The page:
The history of the derby hat

Written by maureen katemopoulos
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There are "derby" hats and there are "Derby" hats. The derby hat is a stiff man's hat that dates back to the 1800s when it was first made in England. The Derby hat usually refers to hats worn mostly by women attending the Kentucky Derby, the annual first leg of American horse racing's Triple Crown, which has become a major fashion event in addition to the leading event on the American horse racing calendar.

A Commission

The derby hat, also known as the "bowler" hat, originated in England. The first such hat was made in the mid-19th century by the London hat firm of Thomas and William Bowler, after whom it was named. They had received an order from another hat maker, Lock & Co. of St. James. Lock had been commissioned to create a hat to protect the heads of gamekeepers on horseback, from the branches of overhanging trees.

People's Derby

The commissioned hat went on to become a popular people's choice. It was less formal than the conventional top hat favoured by the upper classes, and less casual than the soft cap worn by the working classes. Subsequently, the hat made its way to America, where it was given a different name, the "derby" hat.

Styling and Care

Bowler or derby hats are labelled as "stiff" hats, with a coat of shellac applied to make them stronger, in keeping with their original function, which was head protection. These hats continue to be worn and are available in a selection of styles. There are some flexible versions with more give and shaped to fit the head more comfortably. One of the recommendations is to brush the derby hat with a soft bristle brush to keep it dust-free, and to store it when not in use.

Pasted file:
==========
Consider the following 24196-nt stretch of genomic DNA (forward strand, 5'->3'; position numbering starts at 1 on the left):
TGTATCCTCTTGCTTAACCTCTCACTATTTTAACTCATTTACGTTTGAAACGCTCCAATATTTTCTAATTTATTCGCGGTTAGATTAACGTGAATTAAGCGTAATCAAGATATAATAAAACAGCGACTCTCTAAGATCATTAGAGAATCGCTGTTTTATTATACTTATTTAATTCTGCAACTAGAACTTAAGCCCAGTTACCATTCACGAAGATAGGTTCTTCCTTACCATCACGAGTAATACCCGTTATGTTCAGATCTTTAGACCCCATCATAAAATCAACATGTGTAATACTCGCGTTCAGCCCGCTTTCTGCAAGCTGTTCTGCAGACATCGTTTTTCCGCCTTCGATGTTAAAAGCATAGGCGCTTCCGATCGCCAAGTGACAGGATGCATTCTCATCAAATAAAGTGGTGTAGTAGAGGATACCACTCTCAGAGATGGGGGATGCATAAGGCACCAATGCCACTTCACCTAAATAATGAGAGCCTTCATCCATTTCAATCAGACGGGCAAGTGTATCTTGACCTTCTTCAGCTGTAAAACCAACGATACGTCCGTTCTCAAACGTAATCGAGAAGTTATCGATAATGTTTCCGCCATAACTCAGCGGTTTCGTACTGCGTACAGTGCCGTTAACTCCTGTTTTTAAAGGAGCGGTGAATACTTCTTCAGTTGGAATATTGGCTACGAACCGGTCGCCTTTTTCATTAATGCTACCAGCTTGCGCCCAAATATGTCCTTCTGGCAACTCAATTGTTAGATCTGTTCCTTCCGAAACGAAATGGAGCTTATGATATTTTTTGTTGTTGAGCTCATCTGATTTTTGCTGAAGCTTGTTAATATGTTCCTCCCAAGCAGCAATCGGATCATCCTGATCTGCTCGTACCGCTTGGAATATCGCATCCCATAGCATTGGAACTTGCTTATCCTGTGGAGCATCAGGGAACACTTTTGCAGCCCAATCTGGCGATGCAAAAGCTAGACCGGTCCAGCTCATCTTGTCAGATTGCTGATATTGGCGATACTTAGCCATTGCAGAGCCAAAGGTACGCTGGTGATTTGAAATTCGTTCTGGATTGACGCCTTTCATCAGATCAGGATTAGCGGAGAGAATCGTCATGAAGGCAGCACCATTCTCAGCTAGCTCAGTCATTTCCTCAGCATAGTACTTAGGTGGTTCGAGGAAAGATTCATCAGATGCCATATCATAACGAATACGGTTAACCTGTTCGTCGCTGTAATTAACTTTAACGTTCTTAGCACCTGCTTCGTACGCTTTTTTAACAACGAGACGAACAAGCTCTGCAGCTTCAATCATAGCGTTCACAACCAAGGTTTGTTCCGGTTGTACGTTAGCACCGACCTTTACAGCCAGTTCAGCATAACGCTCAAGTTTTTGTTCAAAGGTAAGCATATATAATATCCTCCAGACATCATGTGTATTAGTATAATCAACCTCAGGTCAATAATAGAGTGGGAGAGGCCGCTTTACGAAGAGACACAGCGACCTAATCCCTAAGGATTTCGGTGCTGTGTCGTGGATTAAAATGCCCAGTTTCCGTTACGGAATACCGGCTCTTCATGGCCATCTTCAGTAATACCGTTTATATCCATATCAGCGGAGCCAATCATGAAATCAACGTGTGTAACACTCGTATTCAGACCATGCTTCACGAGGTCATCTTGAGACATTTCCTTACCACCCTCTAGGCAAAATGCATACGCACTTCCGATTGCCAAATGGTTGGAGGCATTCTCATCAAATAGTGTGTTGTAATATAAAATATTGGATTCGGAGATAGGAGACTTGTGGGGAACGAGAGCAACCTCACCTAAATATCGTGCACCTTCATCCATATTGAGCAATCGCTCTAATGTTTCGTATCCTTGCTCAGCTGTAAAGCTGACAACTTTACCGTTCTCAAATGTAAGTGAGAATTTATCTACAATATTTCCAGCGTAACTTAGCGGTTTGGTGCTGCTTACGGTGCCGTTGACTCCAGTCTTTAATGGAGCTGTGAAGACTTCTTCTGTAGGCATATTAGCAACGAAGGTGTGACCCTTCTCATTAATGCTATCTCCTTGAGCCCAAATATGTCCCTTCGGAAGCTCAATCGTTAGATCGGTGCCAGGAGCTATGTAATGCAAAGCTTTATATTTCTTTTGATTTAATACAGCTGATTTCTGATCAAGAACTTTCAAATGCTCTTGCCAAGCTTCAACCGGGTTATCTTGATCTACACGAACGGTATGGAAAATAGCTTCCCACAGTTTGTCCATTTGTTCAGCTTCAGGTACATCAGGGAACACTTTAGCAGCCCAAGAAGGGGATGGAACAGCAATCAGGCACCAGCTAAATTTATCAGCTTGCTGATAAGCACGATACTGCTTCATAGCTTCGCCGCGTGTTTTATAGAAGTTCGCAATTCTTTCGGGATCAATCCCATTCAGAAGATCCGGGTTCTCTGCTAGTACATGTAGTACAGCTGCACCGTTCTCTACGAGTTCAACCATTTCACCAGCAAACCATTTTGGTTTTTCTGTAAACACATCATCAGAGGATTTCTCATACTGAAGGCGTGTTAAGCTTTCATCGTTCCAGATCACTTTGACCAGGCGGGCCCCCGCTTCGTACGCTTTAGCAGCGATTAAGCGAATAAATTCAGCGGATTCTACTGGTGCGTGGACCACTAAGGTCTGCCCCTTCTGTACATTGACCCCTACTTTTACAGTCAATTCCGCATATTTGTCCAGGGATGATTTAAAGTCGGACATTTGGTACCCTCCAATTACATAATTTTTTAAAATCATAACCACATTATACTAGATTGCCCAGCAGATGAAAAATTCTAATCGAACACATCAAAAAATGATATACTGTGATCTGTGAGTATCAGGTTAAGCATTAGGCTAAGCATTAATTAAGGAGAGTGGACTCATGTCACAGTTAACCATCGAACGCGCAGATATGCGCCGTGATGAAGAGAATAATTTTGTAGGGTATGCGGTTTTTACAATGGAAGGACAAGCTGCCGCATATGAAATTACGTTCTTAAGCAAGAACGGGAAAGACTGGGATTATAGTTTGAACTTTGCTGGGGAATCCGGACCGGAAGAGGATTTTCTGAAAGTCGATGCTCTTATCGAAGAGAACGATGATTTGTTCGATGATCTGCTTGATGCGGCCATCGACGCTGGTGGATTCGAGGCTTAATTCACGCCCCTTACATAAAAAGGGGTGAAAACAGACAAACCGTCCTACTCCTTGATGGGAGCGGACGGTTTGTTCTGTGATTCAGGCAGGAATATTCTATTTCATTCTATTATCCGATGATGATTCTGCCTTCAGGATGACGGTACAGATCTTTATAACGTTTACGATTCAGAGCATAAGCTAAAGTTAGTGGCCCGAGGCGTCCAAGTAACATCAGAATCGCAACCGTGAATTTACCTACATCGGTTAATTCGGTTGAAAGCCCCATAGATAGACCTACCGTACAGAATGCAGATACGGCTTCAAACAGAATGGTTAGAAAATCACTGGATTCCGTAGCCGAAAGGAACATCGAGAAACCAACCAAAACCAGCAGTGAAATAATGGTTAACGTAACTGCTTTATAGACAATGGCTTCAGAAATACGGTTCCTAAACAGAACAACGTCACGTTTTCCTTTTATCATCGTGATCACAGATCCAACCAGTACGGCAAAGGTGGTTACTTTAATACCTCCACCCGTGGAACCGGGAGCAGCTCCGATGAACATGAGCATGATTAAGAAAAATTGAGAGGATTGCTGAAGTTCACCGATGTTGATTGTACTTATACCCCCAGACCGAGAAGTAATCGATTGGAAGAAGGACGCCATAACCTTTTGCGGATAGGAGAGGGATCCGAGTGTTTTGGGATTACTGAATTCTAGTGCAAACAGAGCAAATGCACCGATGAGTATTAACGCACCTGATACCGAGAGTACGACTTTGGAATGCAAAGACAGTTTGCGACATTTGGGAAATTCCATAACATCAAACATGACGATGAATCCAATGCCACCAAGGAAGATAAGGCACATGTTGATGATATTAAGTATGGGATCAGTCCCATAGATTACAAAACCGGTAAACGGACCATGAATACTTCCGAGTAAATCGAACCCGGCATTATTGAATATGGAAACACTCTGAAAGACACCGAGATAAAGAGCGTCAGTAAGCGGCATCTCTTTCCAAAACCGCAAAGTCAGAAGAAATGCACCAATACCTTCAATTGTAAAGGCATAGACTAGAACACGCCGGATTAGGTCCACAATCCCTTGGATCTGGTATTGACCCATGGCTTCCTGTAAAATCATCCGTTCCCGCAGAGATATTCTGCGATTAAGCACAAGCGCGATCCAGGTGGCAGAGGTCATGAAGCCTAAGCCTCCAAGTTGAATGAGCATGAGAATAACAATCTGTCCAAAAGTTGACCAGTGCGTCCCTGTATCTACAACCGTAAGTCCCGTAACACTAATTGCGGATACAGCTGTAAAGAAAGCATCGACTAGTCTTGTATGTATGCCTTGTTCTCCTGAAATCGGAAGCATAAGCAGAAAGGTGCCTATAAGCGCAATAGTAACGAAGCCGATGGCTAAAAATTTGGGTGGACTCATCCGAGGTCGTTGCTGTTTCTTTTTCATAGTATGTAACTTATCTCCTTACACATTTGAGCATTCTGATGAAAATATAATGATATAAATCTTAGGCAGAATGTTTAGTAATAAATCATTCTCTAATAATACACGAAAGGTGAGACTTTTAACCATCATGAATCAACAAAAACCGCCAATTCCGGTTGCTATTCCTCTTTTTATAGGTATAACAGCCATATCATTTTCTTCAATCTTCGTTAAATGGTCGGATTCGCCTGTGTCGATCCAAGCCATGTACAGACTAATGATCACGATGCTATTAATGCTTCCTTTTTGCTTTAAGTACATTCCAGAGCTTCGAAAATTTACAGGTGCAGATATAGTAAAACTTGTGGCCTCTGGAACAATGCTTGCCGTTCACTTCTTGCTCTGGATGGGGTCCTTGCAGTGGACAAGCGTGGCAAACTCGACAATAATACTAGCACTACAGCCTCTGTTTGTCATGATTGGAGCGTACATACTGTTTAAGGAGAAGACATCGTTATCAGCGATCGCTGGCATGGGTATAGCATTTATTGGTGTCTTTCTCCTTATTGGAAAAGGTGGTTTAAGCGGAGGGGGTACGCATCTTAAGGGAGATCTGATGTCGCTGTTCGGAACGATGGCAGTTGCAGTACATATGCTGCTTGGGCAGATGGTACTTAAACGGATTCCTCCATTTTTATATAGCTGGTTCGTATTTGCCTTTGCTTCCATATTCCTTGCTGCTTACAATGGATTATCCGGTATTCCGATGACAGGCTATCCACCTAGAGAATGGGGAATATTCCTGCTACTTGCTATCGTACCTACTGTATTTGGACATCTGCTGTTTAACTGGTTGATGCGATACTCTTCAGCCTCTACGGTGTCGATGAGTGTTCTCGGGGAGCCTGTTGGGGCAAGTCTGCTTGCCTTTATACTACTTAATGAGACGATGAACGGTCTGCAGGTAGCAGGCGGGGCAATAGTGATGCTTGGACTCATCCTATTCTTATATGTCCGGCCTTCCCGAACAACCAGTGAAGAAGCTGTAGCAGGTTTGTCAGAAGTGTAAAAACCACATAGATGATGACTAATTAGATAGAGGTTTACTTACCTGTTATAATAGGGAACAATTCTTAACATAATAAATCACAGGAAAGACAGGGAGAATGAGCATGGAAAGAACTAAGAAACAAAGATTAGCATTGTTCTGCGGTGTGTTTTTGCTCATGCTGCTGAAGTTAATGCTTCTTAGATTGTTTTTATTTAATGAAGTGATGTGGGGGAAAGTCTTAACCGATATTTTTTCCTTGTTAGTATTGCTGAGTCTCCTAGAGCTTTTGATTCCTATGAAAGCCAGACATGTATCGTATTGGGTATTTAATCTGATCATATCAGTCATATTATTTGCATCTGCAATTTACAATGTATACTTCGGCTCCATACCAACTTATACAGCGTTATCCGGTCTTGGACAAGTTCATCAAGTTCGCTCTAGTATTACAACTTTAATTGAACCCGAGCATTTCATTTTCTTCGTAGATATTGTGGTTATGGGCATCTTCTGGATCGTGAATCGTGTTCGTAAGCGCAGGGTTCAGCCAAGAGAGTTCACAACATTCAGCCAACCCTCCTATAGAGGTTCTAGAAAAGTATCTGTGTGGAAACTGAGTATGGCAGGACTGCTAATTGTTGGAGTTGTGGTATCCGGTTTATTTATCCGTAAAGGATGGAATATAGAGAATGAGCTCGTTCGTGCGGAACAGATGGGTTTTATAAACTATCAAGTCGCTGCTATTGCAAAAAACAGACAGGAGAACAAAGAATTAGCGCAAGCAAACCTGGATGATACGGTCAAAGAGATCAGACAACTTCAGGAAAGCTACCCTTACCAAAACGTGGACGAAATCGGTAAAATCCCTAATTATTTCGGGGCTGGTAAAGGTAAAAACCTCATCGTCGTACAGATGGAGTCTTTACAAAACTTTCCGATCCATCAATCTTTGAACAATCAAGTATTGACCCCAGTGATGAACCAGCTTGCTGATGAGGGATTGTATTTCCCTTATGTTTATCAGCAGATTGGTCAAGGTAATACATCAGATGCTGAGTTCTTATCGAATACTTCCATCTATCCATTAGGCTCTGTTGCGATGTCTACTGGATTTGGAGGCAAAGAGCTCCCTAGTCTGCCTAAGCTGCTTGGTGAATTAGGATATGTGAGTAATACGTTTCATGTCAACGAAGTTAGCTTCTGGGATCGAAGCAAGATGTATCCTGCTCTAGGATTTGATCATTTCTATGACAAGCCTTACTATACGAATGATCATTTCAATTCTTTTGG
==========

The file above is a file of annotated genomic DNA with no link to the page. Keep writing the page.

The Kentucky Derby

The other Derby hat is associated with The Kentucky Derby, which takes place annually on the first Saturday in May, at Churchill Downs in Louisville, Kentucky. Since the first Kentucky Derby Race was run in 1875 and won by Aristides, it has become a tradition for women attending the event to wear special hats to mark the occasion. Hats of all sizes, colours and designs can be seen on the day, ranging from the sublime to the ridiculous. However, it is all in fun, and creativity is the main theme.


Kentucky Derby hats are among the exhibits on display at the Kentucky Derby Museum in Louisville, which illustrates what an important part of Derby day they have become. Derby hats are no longer the exclusive domain of women. Men also wear hats to the Kentucky Derby, though theirs are usually less eye-catching than most of the women's hats. In addition to the hats, the Kentucky "Derby" takes its name from the English Epsom Derby. The Epsom Derby was, in turn, named after Edward Smith Stanley, the 12th Earl of Derby, who inaugurated the race in 1780.

Successful Promotion

The success of the Kentucky Derby apparently owes much to Col. Matt J. Winn, who steered Churchill Downs from 1902. Winn managed to persuade influential horse racing owners in New York (then the main focus of North American horse racing) to enter their horses in the Kentucky Derby. By 1920, the Kentucky Derby was the premier prestige horse racing event in North America for 3-year-old thoroughbred horses.

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